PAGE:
54 million children worldwide risk malnourishment due to COVID-19: UNICEF 

Daily News Egypt
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The United Nations Children’s Fund (UNICEF) warned, on Monday, almost 54 million children worldwide will suffer from malnourishment and wasting during 2020 due to the novel coronavirus (COVID-19) pandemic.

UNICEF has defined wasting as a life-threatening form of malnutrition, causing weakness and thinness in children, putting them at greater risk of dying, poor growth, development and learning.

The humanitarian agency said that this would bring global wasting numbers to levels not seen this millennium, particularly if urgent action is not taken. 

Even before the coronavirus pandemic, according to UNICEF, about 47 million children were already wasted in 2019. An additional 6.7 million children under the age of five could suffer from dangerous wasting in 2020, due to the socio-economic impacts of the pandemic.

Sub-Saharan Africa and South Asia are set to account for about 80% of those children facing food insecurity, over half of whom would be from South Asia alone, UNICEF added.

“It’s been seven months since the first COVID-19 cases were reported and it is increasingly clear that the repercussions of the pandemic are causing more harm to children than the disease itself,” said UNICEF Executive Director Henrietta Fore. “Household poverty and food insecurity rates have increased, and essential nutrition services and supply chains have been disrupted.”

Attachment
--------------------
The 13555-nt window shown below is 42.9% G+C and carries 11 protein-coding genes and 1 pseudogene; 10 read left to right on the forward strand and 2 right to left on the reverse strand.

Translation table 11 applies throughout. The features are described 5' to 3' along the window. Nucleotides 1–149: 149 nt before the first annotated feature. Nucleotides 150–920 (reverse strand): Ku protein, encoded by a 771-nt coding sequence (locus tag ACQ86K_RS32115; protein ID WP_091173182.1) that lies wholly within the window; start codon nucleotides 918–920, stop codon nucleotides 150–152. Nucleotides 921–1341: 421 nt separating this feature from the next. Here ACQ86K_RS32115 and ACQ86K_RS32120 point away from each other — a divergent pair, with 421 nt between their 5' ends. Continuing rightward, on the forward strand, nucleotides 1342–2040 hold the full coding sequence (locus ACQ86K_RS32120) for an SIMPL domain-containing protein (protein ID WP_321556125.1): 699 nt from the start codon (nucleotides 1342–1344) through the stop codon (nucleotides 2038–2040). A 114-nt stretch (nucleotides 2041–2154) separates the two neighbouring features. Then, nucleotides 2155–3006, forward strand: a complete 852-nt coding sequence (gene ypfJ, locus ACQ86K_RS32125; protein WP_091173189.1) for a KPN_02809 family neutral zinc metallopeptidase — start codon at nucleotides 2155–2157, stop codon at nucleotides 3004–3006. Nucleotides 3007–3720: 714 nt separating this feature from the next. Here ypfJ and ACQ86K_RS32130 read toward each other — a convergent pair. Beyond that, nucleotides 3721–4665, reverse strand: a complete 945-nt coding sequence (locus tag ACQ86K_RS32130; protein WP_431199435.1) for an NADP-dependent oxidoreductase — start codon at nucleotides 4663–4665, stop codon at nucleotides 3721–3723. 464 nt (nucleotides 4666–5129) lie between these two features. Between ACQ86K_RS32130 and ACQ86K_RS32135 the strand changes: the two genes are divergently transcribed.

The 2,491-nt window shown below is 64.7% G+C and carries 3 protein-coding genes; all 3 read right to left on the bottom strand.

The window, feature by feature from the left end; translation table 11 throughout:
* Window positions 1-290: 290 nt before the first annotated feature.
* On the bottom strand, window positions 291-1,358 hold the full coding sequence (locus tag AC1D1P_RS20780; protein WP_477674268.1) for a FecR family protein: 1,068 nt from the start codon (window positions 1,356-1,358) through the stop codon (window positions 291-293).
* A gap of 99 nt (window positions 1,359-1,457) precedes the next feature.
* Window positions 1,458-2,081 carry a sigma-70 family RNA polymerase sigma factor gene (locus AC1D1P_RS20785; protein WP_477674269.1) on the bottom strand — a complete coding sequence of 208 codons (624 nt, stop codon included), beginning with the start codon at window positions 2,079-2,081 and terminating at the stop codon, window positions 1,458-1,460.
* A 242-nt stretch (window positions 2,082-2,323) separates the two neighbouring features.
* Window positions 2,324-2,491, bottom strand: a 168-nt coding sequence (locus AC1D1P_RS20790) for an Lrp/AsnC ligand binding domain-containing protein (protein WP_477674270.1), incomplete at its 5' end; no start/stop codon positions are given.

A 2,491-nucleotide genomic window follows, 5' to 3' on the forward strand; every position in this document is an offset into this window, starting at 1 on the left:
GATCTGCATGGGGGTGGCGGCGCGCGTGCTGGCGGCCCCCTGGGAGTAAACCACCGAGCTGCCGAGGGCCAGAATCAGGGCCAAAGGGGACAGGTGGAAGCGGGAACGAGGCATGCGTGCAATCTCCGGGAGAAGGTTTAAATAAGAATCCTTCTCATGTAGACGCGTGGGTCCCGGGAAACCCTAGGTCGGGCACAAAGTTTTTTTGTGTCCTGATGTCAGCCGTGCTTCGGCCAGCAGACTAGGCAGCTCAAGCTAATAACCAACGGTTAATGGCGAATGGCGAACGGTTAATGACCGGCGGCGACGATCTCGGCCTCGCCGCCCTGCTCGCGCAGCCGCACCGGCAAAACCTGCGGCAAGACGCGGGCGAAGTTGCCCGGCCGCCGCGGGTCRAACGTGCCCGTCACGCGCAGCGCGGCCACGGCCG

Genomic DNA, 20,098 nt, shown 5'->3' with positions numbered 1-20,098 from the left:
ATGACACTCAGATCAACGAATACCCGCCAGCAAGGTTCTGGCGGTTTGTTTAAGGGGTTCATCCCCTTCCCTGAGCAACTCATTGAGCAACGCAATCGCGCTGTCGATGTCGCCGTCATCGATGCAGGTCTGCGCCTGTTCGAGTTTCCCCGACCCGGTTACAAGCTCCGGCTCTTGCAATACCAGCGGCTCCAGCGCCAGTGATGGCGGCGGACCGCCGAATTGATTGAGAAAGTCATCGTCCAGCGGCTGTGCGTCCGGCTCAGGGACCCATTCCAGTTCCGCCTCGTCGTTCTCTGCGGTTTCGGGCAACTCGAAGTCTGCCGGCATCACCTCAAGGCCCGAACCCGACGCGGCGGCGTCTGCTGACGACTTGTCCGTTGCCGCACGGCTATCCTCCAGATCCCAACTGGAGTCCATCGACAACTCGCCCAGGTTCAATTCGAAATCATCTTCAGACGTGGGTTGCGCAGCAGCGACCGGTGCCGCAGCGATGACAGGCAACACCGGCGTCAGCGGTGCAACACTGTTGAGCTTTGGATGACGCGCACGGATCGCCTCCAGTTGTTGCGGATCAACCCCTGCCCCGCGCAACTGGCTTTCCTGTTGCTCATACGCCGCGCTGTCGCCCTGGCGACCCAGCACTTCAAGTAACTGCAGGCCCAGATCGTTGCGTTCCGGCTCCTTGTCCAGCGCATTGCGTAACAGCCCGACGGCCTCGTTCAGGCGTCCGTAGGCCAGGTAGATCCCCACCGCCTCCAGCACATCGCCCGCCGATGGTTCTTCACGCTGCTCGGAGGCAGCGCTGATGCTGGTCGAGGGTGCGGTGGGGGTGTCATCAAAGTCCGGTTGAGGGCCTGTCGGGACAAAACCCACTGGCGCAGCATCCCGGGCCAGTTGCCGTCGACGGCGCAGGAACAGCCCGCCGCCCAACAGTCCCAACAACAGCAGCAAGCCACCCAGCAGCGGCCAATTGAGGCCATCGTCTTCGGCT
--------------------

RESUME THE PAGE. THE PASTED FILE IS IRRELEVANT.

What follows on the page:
Additionally, food prices have soared, and as a result, the quality of children’s diets has gone down causing a risk of a commensurate rise in malnutrition rates. The estimated increase in child wasting is only the tip of the iceberg, UN agencies warn.

UNICEF has emphasised that this year could witness an increase of about 14.5% in wasting among children under the age of five due to the consequences of COVID-19. This will, in turn, cause about 10,000 additional child deaths per month, with over 50% of these deaths in sub-Saharan Africa.

The effects of COVID-19 are also likely to increase forms of malnutrition in women and children, including stunting of growth or the reverse, as a result of poorer diets and the disruption of nutrition services.

Since the start of the coronavirus pandemic, UNICEF has reported about a reduction of about 30% in essential and nutrition services. However, this percentage has increased to between 75% and 100% under lock-down measures. Over 250 million children globally are missing the full benefits of Vitamin A supplementation due to the global pandemic.

In a statement on Monday, the heads of UNICEF, the Food and Agriculture Organization (FAO), the World Food Programme (WFP) and the World Health Organization (WHO) warned that the pandemic is undermining nutrition worldwide. This is particularly in low- and middle-income countries, with the worst consequences being borne by young children.

The international organisations asserted that more women and children are becoming malnourished due to the deteriorating quality of their diets, the interruption of nutrition services, and the shocks created by the pandemic.

In order to protect maternal and child nutrition in the most vulnerable countries from now until the end of the year, the humanitarian agencies immediately need about $2.4bn, the statement added.

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